Who is more likely to get the flu, you or your child?

Who is more likely to get the flu, you or your child?

We’re all at risk of getting the flu, which is why flu shots are important for adults and children 6 months and older. But who is more likely to get the flu, and why?

Dr. Markeita Moore, a pediatrician with Advocate Children’s Hospital, shares what you need to know.

Because children tend to touch their eyes/nose/mouth/etc. more often than adults, are they at a greater risk?

Yes, children, especially 5 years old and younger, can be more susceptible to flu. Children explore and learn with their hands. They are typically encouraged to share, as well. It’s difficult for them to maintain clean hands and keep things to themselves.

Do you anticipate a slower spread of the flu with children learning remotely and parents working remotely?

Since respiratory droplets are the typical route for flu virus transmission, it is likely remote learning and working will reduce influenza transmission. Wearing a mask also decreases risk of catching the flu. According to the Centers for Disease Control and Prevention, a person may get the flu by touching a surface or object that has flu virus on it and then touching their own mouth, eyes, or nose. This route is less likely than person-to-person transmission. Remember that public outings, family gatherings, play dates and other social activities still pose risks.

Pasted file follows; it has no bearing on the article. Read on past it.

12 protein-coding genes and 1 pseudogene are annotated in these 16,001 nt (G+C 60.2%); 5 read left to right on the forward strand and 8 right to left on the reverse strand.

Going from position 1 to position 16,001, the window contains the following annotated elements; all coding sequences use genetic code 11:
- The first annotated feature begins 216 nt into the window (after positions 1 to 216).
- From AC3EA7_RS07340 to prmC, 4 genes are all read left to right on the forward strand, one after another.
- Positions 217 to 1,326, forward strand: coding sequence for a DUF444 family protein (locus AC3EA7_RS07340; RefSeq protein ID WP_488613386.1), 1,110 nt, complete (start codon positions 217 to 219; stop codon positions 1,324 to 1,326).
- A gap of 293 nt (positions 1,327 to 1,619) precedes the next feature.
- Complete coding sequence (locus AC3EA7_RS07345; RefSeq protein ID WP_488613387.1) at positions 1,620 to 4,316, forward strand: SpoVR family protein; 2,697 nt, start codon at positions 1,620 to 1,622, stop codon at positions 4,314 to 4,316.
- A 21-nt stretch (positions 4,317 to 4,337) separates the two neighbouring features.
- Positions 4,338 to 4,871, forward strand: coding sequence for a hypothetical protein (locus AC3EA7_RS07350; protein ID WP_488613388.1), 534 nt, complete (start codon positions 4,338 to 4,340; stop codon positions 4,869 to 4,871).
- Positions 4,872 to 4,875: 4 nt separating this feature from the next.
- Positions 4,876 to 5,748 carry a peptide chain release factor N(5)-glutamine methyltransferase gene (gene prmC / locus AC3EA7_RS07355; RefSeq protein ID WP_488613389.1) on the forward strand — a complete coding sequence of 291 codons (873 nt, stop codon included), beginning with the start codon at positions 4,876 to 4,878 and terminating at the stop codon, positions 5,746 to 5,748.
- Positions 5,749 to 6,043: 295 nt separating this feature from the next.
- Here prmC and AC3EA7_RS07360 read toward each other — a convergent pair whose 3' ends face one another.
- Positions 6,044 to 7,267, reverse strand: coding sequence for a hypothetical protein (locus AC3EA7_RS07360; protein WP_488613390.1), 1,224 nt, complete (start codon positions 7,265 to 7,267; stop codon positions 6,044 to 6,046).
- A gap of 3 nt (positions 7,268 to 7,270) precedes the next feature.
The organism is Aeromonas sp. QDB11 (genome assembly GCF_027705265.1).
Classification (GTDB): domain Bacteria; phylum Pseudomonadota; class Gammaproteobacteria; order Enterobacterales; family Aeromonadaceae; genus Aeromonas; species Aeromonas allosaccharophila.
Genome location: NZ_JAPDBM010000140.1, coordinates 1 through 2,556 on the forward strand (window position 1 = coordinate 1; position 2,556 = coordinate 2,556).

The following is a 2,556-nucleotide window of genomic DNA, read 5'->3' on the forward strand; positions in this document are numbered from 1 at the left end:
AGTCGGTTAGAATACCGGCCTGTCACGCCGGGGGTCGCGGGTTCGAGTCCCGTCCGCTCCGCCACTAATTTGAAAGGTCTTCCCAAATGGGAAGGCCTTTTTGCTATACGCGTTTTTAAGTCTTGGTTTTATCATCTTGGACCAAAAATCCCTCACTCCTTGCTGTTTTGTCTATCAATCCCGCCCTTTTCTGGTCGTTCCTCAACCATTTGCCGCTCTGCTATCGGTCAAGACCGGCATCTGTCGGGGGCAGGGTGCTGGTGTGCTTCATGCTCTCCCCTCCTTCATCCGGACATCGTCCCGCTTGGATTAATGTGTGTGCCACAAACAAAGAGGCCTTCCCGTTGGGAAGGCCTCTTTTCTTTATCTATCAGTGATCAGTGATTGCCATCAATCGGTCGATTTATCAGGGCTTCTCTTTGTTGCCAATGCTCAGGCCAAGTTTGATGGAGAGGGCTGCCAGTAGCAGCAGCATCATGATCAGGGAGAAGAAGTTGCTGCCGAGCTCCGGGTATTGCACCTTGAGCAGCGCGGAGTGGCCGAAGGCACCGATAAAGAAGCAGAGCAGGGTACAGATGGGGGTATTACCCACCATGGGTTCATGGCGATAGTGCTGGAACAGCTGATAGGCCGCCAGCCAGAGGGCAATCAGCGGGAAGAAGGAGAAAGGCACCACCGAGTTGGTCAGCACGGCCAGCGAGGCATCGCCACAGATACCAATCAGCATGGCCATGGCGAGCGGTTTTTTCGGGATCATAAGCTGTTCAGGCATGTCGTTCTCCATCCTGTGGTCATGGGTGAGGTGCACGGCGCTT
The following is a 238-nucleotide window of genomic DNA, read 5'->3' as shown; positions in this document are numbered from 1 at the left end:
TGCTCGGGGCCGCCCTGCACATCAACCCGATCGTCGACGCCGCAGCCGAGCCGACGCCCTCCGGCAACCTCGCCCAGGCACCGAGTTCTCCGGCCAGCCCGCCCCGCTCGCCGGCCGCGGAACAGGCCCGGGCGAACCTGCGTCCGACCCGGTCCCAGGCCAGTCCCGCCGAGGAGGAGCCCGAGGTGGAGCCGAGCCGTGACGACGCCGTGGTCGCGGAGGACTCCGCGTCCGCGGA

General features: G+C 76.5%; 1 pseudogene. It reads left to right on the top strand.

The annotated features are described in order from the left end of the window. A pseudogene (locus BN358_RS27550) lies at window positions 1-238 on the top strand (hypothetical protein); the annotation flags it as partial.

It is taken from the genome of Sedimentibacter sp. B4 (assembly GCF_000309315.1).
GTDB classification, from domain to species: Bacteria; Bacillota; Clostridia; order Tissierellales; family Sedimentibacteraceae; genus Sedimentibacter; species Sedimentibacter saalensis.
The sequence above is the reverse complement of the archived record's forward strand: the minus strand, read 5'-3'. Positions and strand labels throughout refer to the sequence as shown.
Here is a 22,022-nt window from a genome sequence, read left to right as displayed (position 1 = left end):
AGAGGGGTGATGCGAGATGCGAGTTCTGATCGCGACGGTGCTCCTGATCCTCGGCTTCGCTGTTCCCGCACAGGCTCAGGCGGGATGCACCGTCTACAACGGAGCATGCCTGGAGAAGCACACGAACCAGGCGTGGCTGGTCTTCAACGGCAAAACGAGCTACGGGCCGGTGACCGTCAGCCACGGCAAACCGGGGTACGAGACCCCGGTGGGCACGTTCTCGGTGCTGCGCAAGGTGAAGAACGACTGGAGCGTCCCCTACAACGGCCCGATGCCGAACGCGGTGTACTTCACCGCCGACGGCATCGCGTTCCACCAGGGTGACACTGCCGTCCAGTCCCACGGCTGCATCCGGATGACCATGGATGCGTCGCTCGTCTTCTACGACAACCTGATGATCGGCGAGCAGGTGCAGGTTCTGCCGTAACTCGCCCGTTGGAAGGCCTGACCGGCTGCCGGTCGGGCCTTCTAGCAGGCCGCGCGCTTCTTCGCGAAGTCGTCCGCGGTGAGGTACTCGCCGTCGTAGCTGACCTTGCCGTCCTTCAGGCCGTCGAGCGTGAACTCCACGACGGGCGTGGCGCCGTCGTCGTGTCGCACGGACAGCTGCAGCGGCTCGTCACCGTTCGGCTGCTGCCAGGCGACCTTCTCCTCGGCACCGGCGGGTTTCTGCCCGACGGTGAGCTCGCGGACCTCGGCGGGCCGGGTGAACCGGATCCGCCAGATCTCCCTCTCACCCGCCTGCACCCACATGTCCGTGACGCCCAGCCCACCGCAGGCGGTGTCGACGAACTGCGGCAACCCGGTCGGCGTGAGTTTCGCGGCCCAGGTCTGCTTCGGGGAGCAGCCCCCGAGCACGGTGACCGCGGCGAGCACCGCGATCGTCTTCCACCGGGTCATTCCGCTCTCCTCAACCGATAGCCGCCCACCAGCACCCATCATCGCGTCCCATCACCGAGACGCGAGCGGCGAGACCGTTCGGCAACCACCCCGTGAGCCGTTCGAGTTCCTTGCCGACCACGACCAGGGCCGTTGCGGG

What can you do to keep yourself and your kids healthy?

  • The first step is getting your flu shot for yourself and family.
  • Handwashing is key every day, especially during respiratory season and a pandemic. As we walk up our stairs, I have my kids sing our mantra: shoes, coat, wash our hands. Shoes, coat, wash our hands.
  • Routinely clean home surfaces.
  • Give children (and yourself!) age-appropriate vitamins and stress coping mechanisms/activities. These aid in maintaining a healthy immune system.

What about flu shots?

Children 6 months and older can receive an annual flu shot. Some experts have stated compared to the population that does not receive flu vaccines, people who routinely get an annual flu vaccine typically have a higher resistance to emerging flu strains. If you develop an influenza infection, the flu vaccine decreases the rate of hospitalization, ICU level care and risk of flu-related mortality. We can vaccinate for the flu. So let’s take a bit of control during this pandemic.

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About the Author

Holly Brenza
Holly Brenza

Holly Brenza, health enews contributor, is the public affairs coordinator at Advocate Children's Hospital. She is a graduate of the University of Illinois at Chicago. In her free time, Holly enjoys reading, watching the White Sox and Blackhawks, playing with her dog, Bear and running her cats' Instagram account, @strangefurthings.